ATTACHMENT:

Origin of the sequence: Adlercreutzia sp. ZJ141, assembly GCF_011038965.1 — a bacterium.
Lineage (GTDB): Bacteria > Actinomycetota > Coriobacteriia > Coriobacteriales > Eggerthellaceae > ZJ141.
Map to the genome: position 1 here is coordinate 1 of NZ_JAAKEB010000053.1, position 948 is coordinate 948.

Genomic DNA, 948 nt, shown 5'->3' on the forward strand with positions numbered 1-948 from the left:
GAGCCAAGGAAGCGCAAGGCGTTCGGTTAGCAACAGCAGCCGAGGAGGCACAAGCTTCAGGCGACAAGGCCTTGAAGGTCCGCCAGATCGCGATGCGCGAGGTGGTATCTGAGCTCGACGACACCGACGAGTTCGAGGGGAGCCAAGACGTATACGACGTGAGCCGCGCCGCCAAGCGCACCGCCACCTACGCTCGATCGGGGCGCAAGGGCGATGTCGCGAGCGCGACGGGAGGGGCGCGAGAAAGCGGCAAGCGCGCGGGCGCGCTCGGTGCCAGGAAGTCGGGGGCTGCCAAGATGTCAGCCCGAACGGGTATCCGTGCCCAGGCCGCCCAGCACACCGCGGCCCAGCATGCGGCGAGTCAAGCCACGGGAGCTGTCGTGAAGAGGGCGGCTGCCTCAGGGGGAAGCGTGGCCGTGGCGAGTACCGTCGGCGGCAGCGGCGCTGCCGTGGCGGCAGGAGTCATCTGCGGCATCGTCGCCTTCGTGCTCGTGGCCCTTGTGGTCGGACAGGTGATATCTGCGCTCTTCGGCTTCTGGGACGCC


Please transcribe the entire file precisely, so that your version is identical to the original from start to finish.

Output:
Origin of the sequence: Adlercreutzia sp. ZJ141, assembly GCF_011038965.1 — a bacterium.
Lineage (GTDB): Bacteria > Actinomycetota > Coriobacteriia > Coriobacteriales > Eggerthellaceae > ZJ141.
Map to the genome: position 1 here is coordinate 1 of NZ_JAAKEB010000053.1, position 948 is coordinate 948.

Genomic DNA, 948 nt, shown 5'->3' on the forward strand with positions numbered 1-948 from the left:
GAGCCAAGGAAGCGCAAGGCGTTCGGTTAGCAACAGCAGCCGAGGAGGCACAAGCTTCAGGCGACAAGGCCTTGAAGGTCCGCCAGATCGCGATGCGCGAGGTGGTATCTGAGCTCGACGACACCGACGAGTTCGAGGGGAGCCAAGACGTATACGACGTGAGCCGCGCCGCCAAGCGCACCGCCACCTACGCTCGATCGGGGCGCAAGGGCGATGTCGCGAGCGCGACGGGAGGGGCGCGAGAAAGCGGCAAGCGCGCGGGCGCGCTCGGTGCCAGGAAGTCGGGGGCTGCCAAGATGTCAGCCCGAACGGGTATCCGTGCCCAGGCCGCCCAGCACACCGCGGCCCAGCATGCGGCGAGTCAAGCCACGGGAGCTGTCGTGAAGAGGGCGGCTGCCTCAGGGGGAAGCGTGGCCGTGGCGAGTACCGTCGGCGGCAGCGGCGCTGCCGTGGCGGCAGGAGTCATCTGCGGCATCGTCGCCTTCGTGCTCGTGGCCCTTGTGGTCGGACAGGTGATATCTGCGCTCTTCGGCTTCTGGGACGCC